Monthly Archives :

November 2013

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Interest rates to remain the same in 2014

The Reserve Bank Monetary Policy Committee (MPC) held their final MPC meeting for the year on Thursday, 21 November 2013. In a unanimous decision, the South African Reserve Bank has kept the interest rate unchanged at 5%.

Annabel Bishop, who is the Chief Economist at Investec forecasted this decision. In earlier statements, she said that the repo rate will remain unchanged even in this current economic climate.

The Rand and the bond yields market remain influenced largely by Federal Open Market Committee (FOMC) communications and US data releases. This is because foreigners hold a third of SA’s Rand denominated bonds and yields have increased throughout the 10 year government bond which is now recorded at 7.70 percent in SA. It was at 6.74 percent last year.

The Rand has strengthened in the last week to R10.10 against the US dollar, R13,64 against the Euro. However, even though some expect a hike in interest rates, the economy continues to be slow and is performing below its potential rate.  It is based on this that Bishop made the presupposition that interest rates will not increase especially while economic growth is so low.

Adrian Goslett, CEO of RE/MAX of South Africa said; “It is quite likely that we will start seeing the interest rate increase during 2014, which will put slightly more pressure on those with already high-debt-to-income ratios. Consumers have enjoyed a remarkably low interest rate for the past few years with the prime interest rate dropping by a staggering 5.5% since the property boom, which has opened up several opportunities to buyers who were previously unable to afford property. Aspiring homeowners that have waited it out before taking the opportunities presented in the current market may soon find themselves missing out if they do not act now.”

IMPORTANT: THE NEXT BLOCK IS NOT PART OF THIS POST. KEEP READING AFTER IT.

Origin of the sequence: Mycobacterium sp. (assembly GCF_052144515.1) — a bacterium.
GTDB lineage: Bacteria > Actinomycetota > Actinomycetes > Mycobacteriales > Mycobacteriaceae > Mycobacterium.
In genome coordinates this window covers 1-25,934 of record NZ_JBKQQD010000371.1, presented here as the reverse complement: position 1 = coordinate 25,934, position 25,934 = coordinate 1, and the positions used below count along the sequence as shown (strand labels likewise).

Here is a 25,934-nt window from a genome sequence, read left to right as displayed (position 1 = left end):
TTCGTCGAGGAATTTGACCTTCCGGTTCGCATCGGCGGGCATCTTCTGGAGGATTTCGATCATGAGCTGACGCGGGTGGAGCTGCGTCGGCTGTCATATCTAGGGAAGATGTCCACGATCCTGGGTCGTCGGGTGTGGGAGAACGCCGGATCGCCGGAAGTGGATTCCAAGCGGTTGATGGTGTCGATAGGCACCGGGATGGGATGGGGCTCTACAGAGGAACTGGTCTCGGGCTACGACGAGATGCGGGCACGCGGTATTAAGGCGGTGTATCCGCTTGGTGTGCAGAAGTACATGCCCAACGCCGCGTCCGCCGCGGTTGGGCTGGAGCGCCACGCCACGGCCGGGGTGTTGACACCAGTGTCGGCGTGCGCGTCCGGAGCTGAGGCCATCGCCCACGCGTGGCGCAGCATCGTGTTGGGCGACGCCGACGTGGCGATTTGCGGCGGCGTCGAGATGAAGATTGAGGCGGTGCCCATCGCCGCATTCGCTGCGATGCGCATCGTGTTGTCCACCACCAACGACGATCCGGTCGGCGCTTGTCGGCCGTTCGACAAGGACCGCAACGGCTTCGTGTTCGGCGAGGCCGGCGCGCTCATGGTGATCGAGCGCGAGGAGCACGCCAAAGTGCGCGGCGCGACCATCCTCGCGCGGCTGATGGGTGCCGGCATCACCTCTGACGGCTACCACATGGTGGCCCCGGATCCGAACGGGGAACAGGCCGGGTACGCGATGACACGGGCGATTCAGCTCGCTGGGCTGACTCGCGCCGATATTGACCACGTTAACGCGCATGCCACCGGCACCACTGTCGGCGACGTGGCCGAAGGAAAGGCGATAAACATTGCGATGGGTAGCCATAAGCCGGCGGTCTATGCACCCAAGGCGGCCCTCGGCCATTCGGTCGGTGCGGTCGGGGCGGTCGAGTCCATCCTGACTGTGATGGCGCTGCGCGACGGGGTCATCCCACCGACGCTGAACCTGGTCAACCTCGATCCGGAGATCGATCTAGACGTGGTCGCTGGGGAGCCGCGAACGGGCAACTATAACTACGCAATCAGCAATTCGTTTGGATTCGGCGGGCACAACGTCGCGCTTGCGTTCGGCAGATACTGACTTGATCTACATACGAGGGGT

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When is the right time to buy property?

There has become an increasing appetite for South Africans to invest in property – whether it is buy-to-let property or listed property. Property has been seen by many as a low risk investment with the potential of producing excellent returns.

There are many different opinions on whether one should “time” their purchase depending on the value and return on investment that is associated with the purchase. This is usually a factor for people looking to buy and sell a house relatively quickly. However, Dr. du Toit, a specialist in this field notes that, “Trying to ‘time’ the market, as investors in shares on the stock exchange do, is only necessary for those who are speculating with property. Speculating – buying with the hope to sell again quickly at a significant profit – is not property investment”.

He further explains this point through illustrating the value of a home in the mid –eighties versus how much it would sell for in 2005. “In the mid-eighties, you could buy a spacious four-bedroom house with a double garage for about R100 000, and a two-bedroom flat for R25 000. That same flat was selling for R400 000 in 2005. If you had bought it in 1985, it would have been paid off by 2005, worth a whopping R400 000 and producing a passive net rental income of R2 500 per month! Today, it would be worth closer to R500 000 and it would still be producing a rental income “only now that rental income would be around R3 500! Had you known this in 1985, would you not have considered it a good time to buy, irrespective of the property price growth rate at the time?”

That is why it is important to understand that the best time to invest in property in South Africa is now. While short –term fluctuations may be a factor for some it should not be. If you were to fast forward to 20 years from now to 2032, you will see why there is no time like the present to invest in property.

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